Ok so there it is, I hope that this blog doesn’t age very well, but I’m 20 years in and I chat with my dad about his past life in the corporate world and we both see the same things being repeated. So, what can we do about it? Well sharing is caring, so here’s some things to think about when planning and designing a new service. I’m going to focus on the technology and security aspects, clearly, I am not saying ignore the business and value alignment but for the purposes of this post I’m assuming that the functional service capabilities and alignment are in effect. I’m also assuming that business case is solid because you know, without £ it’s a bit hard to create an operate a service (that’s a whole new post!). Read more “Secure Service Design: Practical Solution Architecture”
If you see a service with TCP port 445 open, then it is probably running SMB. SMB is used for file sharing services. You will also see it related to other protocols in its operation:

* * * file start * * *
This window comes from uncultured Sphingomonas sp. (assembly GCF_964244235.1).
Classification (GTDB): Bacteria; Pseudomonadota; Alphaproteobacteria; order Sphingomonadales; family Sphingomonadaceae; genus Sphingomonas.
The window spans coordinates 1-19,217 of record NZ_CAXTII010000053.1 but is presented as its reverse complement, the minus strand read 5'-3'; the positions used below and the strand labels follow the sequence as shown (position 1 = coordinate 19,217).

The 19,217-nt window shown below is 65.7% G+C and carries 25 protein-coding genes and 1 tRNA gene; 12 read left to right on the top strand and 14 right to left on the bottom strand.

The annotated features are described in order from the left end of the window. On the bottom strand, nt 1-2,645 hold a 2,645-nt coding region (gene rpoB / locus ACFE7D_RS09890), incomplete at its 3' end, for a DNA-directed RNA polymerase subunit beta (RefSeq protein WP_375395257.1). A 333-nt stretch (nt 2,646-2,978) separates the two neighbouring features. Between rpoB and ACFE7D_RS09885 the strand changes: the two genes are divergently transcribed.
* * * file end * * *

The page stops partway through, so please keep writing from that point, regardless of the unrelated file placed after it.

Here is a check list of common things to check:
- Can you enumerate the server version?
- Can you enumerate shares?
- What versions of the protocol are enabled?
- Can you connect using anon bind?
- Are there any known vulnerabilities?
- Can you enumerate usernames?
- Is SMB signing enabled?
- Are there other hosts in the subnet that can be used?
I rarely get a chance to play HTB these days 🙁 but today I thought i’d get back on it.. then I had a three hour battle with a graphics driver and Vmware Workstation so that basically ruined that idea…. but I thouht I’d try and remember how to CTF again.. and boy do you get slow fast! Well to try and help people and myself I’ve started to write down some notes to get my mind back into the CTF world of HTB!
Setup & Scope
Ok this is the setup phase. Let’s grab the details
- Take note of the machine name
- Remember most boxes are called .htb or .htb.local
- There’s not an “internet” dns inside the arena so you need to update hosts files
- Take note of the box author
- This is useful for OSINT
- Take note of the IP
- This is your scope
- Take note of the OS version
- Get you digital notebook ready